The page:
Politics and art; oil and water; Mitch McConnell and charisma.
Like alternate universes, the oppositions seem utterly irreconcilable.
”The only thing poetry and politics have in common are the letters P and O,” the late poet Joseph Brodsky once quipped.
Yet, there are clearly many cases of political art. Much of the world’s greatest art, from the Antigone to Angels in America, has concerned politics.
So when I say art and politics are death to each other, what I mean is not politics as a subject — anything in life is fit subject for art — but politics as a lens, as dictator of what is permissible. If you have a political ax to grind, don’t try hacking tree stumps with it, hoping to make a masterpiece.
Another way of looking at it is that there are two types of political art.
The good and the bad.
If you are politically inclined, good political art is art that advances your ideology, and bad art is anything else. This was the inspiration for most Socialist Realism, and it’s making a comeback in a raft of forgettable politically correct art and theater.
But if you are aesthetically inclined, the good and bad are not defined by ideology but by aesthetic persuasiveness. Does the work ring true?
Politics itself can be seen as two separate, almost incompatible things. On the basic level, politics is the acquisition and use of power. It is a basic characteristic of humanity. Politics on this level can be used for ill or good. It is not a thing about which a value judgment can be made. Like gravity, it just is.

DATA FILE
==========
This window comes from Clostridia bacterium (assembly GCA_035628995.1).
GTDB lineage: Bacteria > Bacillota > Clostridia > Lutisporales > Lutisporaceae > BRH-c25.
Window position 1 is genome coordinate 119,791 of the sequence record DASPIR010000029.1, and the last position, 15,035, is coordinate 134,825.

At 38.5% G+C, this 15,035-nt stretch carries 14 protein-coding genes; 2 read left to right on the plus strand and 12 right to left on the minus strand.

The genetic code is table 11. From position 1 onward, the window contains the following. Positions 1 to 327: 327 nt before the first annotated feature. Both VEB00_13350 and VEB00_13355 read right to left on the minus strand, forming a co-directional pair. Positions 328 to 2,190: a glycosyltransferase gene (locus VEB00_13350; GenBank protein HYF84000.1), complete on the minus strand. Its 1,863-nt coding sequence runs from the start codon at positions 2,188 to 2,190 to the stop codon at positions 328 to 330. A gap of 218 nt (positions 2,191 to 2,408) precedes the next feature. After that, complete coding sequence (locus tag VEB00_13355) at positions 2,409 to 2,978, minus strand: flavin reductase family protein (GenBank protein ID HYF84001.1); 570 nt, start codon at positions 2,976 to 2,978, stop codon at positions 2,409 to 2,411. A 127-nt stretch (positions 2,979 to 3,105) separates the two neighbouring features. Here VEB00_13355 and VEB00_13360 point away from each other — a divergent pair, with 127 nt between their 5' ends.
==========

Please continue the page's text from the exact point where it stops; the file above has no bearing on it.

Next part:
But to too many people, ”politics” means political theory. It means not the way things are, but the way things should be. Life should be more fair, the aristocracy should rule, power to the people, a flat tax will solve all ills. Name your poison.
When American politics works as it is supposed to, factions promote their causes and compromise is reached. The result is a continuous tension of interests, like a human pyramid in the circus.
But when ideology takes over, compromise is seen as an evil. Through the ideological lens, there is only one truth and everything else will lead to ruin. This is equally the case with Marxists and the Christian right.
”One law, one God, one king,” as William Blake has it. You are either with us or against us.
So, lost in the discussion is the fact that when we say something is ”political art,” we mean two very different things. On one side, there is partisan art, which takes a political stand and uses the art to proselytize. It is the art of the street theater, meant to persuade — although more often than not, its audience has already signed on, so its purpose really is to reinforce beliefs already held.
At its worst, partisan art is Nazi and Soviet propaganda; at its best, it is Brecht. Always, it is didactic, and more often than not, it is forgotten by the following year. Name a Socialist Realist painter, I challenge you.
But art may approach political questions from another direction:
There is an art that is interested in the ironies and passions of politics, in its human toll, not its theories.